Even in photovoltaic mode the LED will self excite resulting in a voltage stored in the junction parasitic capacitance.

        You’re draining this off with a 300k resistor and that is improving the bandwidth.

        Could the same be done in reverse bias mode to achieve improved bandwidth perhaps?

        One potential usage case for reverse bias that I haven’t tested is to use the led to replace a button input.

        The presence of a finger over the LED may alter the discharge time. I suspect this may not work well as the difference may not be easily detected due to the high level of self excitation.

        Perhaps it would be better to use closely adjacent LEDs as separate emitter and detector in PV mode.

        This might even be useful for LED matrixes as both an output and input device.

        Due the the relatively low incidence angle of LEDs the proximity and diffusion would play a strong role.

        1. Yes I have tested both distance sensors and data transceivers based on LEDs in both reverse-bias and photovoltaic mode. For distance sensing / reflectometry, if you don’t need quick sample rates, reverse-bias may give a higher resolution and more range, although for data transmission, the discharge time in reverse-bias is the bottleneck.

    2. Ciao, what you present uses the LED in reverse-bias to make the measurement, or what was showed in the Arduino LED sensor example published around 2010. That requires the use of 2 digital IO pins and it is a less efficient way to obtain the same result. I do use the LED in photovoltaic mode, that requires just 1 IO pin and a circuit that is much more similar to what is needed to use the LED as an emitter. Furthermore, using photovoltaic mode you can obtain a higher bandwidth and range. Happy tinkering.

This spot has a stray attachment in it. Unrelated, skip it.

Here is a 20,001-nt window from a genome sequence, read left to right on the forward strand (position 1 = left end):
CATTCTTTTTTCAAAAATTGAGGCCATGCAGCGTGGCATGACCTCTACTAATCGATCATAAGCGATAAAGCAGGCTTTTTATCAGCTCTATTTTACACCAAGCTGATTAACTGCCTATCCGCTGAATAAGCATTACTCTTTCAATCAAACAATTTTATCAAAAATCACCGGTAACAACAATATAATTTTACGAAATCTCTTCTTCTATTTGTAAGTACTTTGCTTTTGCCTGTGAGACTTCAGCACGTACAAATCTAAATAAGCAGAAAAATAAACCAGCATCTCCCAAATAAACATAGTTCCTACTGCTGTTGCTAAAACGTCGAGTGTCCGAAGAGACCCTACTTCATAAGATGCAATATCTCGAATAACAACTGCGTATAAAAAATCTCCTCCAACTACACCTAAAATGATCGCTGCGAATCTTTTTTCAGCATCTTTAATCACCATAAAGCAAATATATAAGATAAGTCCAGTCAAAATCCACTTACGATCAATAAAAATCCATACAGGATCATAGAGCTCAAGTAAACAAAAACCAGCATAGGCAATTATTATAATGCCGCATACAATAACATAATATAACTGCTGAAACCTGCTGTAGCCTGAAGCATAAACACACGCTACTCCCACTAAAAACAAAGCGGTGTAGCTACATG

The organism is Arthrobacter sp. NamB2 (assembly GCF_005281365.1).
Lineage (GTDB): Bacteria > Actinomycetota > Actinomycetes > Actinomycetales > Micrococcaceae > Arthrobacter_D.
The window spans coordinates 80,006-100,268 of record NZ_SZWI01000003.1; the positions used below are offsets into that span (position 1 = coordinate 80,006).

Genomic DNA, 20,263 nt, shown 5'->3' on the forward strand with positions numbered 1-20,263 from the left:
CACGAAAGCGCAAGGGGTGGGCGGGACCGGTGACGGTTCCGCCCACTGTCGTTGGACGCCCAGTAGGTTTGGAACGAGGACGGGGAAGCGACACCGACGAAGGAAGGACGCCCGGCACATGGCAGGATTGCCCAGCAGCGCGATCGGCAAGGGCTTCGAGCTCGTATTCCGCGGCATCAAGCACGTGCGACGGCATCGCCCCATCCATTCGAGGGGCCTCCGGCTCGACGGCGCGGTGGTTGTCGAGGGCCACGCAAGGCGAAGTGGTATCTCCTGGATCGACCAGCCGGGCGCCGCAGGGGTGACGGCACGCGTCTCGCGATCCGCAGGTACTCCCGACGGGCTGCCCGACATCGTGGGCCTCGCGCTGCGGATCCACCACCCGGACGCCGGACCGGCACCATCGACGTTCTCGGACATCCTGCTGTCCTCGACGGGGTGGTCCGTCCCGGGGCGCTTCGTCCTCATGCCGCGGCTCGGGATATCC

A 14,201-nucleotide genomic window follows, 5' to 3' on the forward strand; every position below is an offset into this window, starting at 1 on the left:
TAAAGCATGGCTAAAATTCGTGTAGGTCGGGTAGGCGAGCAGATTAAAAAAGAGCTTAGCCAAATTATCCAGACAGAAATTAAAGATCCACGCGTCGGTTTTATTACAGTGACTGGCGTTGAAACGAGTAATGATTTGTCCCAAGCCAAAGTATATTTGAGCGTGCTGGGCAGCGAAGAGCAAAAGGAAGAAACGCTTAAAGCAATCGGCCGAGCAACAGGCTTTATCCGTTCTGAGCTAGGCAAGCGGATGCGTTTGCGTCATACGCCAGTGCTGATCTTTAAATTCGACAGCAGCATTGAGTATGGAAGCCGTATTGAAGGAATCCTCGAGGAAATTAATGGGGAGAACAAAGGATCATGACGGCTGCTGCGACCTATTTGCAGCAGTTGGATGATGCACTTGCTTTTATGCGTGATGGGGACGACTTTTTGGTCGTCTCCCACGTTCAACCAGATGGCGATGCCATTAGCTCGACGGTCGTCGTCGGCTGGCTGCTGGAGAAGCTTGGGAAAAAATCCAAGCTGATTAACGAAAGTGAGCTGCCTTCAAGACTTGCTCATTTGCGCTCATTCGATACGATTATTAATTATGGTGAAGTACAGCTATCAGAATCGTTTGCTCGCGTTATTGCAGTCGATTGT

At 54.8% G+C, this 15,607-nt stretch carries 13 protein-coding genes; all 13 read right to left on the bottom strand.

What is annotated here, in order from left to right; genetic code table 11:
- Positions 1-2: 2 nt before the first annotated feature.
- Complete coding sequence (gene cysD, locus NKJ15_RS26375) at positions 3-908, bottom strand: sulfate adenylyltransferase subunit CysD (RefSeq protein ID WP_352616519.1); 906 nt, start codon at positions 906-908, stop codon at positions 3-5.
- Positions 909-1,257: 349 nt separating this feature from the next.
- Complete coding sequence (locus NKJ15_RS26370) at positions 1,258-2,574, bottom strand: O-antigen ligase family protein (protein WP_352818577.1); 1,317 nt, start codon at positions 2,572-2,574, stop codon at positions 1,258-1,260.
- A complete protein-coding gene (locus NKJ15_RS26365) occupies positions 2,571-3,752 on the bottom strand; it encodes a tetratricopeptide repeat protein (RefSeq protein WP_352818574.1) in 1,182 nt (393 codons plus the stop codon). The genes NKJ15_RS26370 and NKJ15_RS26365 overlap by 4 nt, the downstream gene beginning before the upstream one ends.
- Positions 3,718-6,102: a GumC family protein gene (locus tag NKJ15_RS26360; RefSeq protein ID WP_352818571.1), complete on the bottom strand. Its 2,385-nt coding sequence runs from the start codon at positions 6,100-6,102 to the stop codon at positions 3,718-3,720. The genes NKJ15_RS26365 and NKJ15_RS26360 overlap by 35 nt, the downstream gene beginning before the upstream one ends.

1. For all who will further quote other approaches which use the LED as receiver in reverse-bias mode (when a photodiode is powered in reverse, will then discharge at a rate that depends on how much light hits it, and the higher is the amount of light, the quicker will discharge) is an indirect and less efficient way to obtain the same result if compared to what is shown in the video or the use of LEDs as photodiodes in photovoltaic mode. Why? See the LED as a solar panel, if you power a panel in reverse, and then disconnect it from the source, the voltage produced by the solar panel will fight against the one introduced by you, and so you could determine how much light the hits the panel, but that is stupid. It is better to just plug a tester to its poles and read the voltage that comes out of it.

  2. That is one of the papers I have studied soon a decade ago that helped me to implement the software I am showcasing in the video. See my comments below to understand why the approach proposed is more efficient, less complex and more handy if compared with the reverse-bias measurement proposed by the paper you link.

    1. Exactly most silicon diodes, transistors and ICs are at least somewhat photo sensitive. Or did people already forget the issue with raspberry pis where a camera flash would crash them cause of a regulator chip that was bare exposed silicon on the board?

      1. Turns out a lot of MEMS microphones also have some sort of photovoltaic sensitivity, allowing an attacker to use pre-recorded audio to modulate the intensity of a laser pointed at devices like Google Home from a long distance or through a window (causing a deformation of the microphone diaphragm – I’m unsure how that works) to trick them into thinking they heard spoken audio when in fact nothing made any noise during the attack. You wouldn’t even need a very clean signal as most of these assistant devices are designed to cope with imperfect acoustics when commands are issued normally!

    1. Working full-time on open-source is economically hard, some financial support is required to be able to present free software to the world, the book is a way for users to do so if they wish. I hope this does not offend you or any other reader and I must underline that we have not paid Hackaday for this publication. Happy tinkering.